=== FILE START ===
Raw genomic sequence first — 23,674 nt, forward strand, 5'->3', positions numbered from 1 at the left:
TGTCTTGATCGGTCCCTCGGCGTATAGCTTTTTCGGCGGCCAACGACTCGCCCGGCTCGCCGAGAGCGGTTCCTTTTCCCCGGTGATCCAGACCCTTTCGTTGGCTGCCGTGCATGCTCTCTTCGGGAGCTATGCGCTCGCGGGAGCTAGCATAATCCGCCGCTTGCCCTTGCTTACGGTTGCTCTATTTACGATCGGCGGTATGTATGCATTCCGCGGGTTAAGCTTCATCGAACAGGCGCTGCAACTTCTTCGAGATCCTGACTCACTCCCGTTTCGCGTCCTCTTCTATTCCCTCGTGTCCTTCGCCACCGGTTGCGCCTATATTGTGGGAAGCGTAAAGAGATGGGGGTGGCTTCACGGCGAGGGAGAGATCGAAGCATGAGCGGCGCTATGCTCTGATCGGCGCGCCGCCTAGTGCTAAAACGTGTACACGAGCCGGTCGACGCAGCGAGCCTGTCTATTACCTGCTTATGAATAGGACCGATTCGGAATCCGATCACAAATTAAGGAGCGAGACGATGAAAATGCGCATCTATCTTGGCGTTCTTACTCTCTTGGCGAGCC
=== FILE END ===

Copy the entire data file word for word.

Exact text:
Raw genomic sequence first — 23,674 nt, forward strand, 5'->3', positions numbered from 1 at the left:
TGTCTTGATCGGTCCCTCGGCGTATAGCTTTTTCGGCGGCCAACGACTCGCCCGGCTCGCCGAGAGCGGTTCCTTTTCCCCGGTGATCCAGACCCTTTCGTTGGCTGCCGTGCATGCTCTCTTCGGGAGCTATGCGCTCGCGGGAGCTAGCATAATCCGCCGCTTGCCCTTGCTTACGGTTGCTCTATTTACGATCGGCGGTATGTATGCATTCCGCGGGTTAAGCTTCATCGAACAGGCGCTGCAACTTCTTCGAGATCCTGACTCACTCCCGTTTCGCGTCCTCTTCTATTCCCTCGTGTCCTTCGCCACCGGTTGCGCCTATATTGTGGGAAGCGTAAAGAGATGGGGGTGGCTTCACGGCGAGGGAGAGATCGAAGCATGAGCGGCGCTATGCTCTGATCGGCGCGCCGCCTAGTGCTAAAACGTGTACACGAGCCGGTCGACGCAGCGAGCCTGTCTATTACCTGCTTATGAATAGGACCGATTCGGAATCCGATCACAAATTAAGGAGCGAGACGATGAAAATGCGCATCTATCTTGGCGTTCTTACTCTCTTGGCGAGCC